Front Row Center

By Michael Warren

Clever Little Lies
By Joe DiPietro
Directed by Collette Clavadetscher

 front row

This play is described as a comedy, but it’s really a sad commentary on love and marriage. One of the characters says that the “pursuit of happiness” is the source of our problems – we think that we have a right to be happy. Just settle for what you have, and call it happiness. Joe DiPietro is a skilful author, and the play moves along at a good pace, but I wouldn’t call it a comedy. It’s a family drama.

Collette Clavadetscher has a good cast, and she has them playing realistically. There are no double takes or pregnant pauses, which reduces any comic effects, but makes the play more meaningful and dramatic. In the opening scene Bill Sr (played by Zane Pumiglia) and his son Billy (played by Donny Bryant) are changing in the locker room after a game of pickleball. We are told that Bill won the game rather easily, which seems unlikely, but then we discover that Billy’s mind is on other things.

Actually he is having a passionate affair with a very attractive 23-year-old female personal trainer at his gym club. All this while his young wife is at home looking after their new baby girl. Zane Pumiglia and Donny Bryant play this scene well, with Zane looking suitably confused and embarrassed by this unwelcome news. They deliver their lines without any gaps or pauses while dressing and tying a Windsor knot in their ties – quite an achievement! Donny Bryant is a newcomer to the stage, and he does a great job with an unsympathetic part.

Then the scene shifts to the home of Bill and his wife Alice. Although Bill has been sworn to secrecy by his son, Alice has no difficulty worming the dreadful truth out of him. What can she do? Of course the young couple must come over for coffee and cheesecake. Barbara Pruitt lights up the stage as soon as she comes on, and is entirely believable as the bossy and very clever Alice. There’s a scene with Billy and his young wife Jane in the car, with baby Emily in the back seat, on their way over. I felt that this scene was too long – however, it did establish Jane’s obsession with her baby. It also contained a lot of swearing and cursing. Actually the whole play uses the F word as a normal adjective, by all the characters young and old. Jane is sweetly played by M.A. Bruneau, also in her first appearance at LLT. I hope that we will see her again, perhaps in a more demanding role. At the end of the play, Alice reveals that twenty years ago, while married to Bill, she had a love affair with a young student. Although she remembers him fondly, she’s glad that she gave him up and stayed with her rather boring husband. Is this true, or is it a clever little lie? The author leaves the question open.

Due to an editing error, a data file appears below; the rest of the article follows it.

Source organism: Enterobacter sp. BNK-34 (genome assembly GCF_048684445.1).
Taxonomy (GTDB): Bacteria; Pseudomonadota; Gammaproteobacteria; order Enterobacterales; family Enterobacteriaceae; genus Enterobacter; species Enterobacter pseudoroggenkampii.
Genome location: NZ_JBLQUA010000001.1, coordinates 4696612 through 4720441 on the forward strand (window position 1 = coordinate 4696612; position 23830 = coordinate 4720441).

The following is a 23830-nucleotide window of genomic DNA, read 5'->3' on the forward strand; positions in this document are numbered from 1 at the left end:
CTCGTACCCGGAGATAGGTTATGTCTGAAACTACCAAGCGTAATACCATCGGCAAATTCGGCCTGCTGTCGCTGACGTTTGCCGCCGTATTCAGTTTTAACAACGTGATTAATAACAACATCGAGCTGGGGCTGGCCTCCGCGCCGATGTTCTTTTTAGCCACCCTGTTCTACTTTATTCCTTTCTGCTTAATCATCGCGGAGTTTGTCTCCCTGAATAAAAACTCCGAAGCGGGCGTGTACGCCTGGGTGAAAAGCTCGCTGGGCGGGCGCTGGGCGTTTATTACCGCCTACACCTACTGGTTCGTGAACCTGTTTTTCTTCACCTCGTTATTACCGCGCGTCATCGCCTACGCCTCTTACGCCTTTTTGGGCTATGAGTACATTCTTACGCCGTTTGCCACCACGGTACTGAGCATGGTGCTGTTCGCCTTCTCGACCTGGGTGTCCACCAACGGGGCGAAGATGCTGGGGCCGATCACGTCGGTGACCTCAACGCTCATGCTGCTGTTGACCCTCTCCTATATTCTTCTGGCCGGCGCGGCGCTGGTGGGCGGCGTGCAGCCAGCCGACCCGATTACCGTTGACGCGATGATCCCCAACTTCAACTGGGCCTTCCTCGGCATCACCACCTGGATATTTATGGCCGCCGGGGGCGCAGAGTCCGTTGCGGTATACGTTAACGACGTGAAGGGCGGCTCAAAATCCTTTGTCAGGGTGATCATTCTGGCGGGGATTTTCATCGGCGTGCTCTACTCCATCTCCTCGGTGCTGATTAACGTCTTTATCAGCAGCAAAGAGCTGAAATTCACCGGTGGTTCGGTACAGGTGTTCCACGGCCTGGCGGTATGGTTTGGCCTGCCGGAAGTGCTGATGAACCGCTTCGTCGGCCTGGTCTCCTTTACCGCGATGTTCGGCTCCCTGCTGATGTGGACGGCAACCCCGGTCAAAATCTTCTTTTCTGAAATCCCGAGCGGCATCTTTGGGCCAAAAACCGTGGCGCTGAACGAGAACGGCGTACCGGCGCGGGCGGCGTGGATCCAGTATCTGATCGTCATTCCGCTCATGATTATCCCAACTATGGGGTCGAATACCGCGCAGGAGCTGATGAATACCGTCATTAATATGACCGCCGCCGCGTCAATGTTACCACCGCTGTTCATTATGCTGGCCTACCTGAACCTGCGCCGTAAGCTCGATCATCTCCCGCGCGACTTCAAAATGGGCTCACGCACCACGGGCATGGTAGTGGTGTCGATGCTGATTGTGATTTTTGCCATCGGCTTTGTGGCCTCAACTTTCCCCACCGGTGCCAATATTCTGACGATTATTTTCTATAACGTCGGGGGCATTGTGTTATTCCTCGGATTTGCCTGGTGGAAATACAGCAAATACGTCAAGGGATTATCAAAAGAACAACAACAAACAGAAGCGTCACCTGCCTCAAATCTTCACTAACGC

Congratulations to Collette and her cast and crew for bringing us a professional production of this sad comedy. Not many laughs but a lot of food for thought. Finally I must mention the amazing set designed by Sherron Brackenbury, and the clever use of the rotating stage. Debra Bowers was Stage Manager and Sherron Brackenbury was also her Assistant. Next up is “Proof” a drama by David Auburn, which opens on October 19.

 

michael warren

 

MICHAEL WARREN

 

Column: Front Row Center

 

Website:

 

Michael Warren grew up in London, England and lived on Baker Street very close to where Sherlock Holmes hung out his shingle. He graduated with an Honors degree in Mathematics from King’s College, Cambridge, which no doubt helps him to balance his check book. While a student, he edited a humorous magazine entitled “ffobia” which was widely circulated amongst his friends.
Michael moved to Ajijic in 2000. Since moving to Mexico, Michael has forgotten almost all his mathematics, and has taught English to Mexican students, assisted in promoting musical events, helped to found the Open Circle group, and published his book of poems “A Particular Blue.” In short, he has found happiness. He has appeared onstage in nine plays at the Lakeside Little Theatre.  For the last ten years, he has been writing the theater reviews for El Ojo Del Lago under the byline “Front Row Center.”

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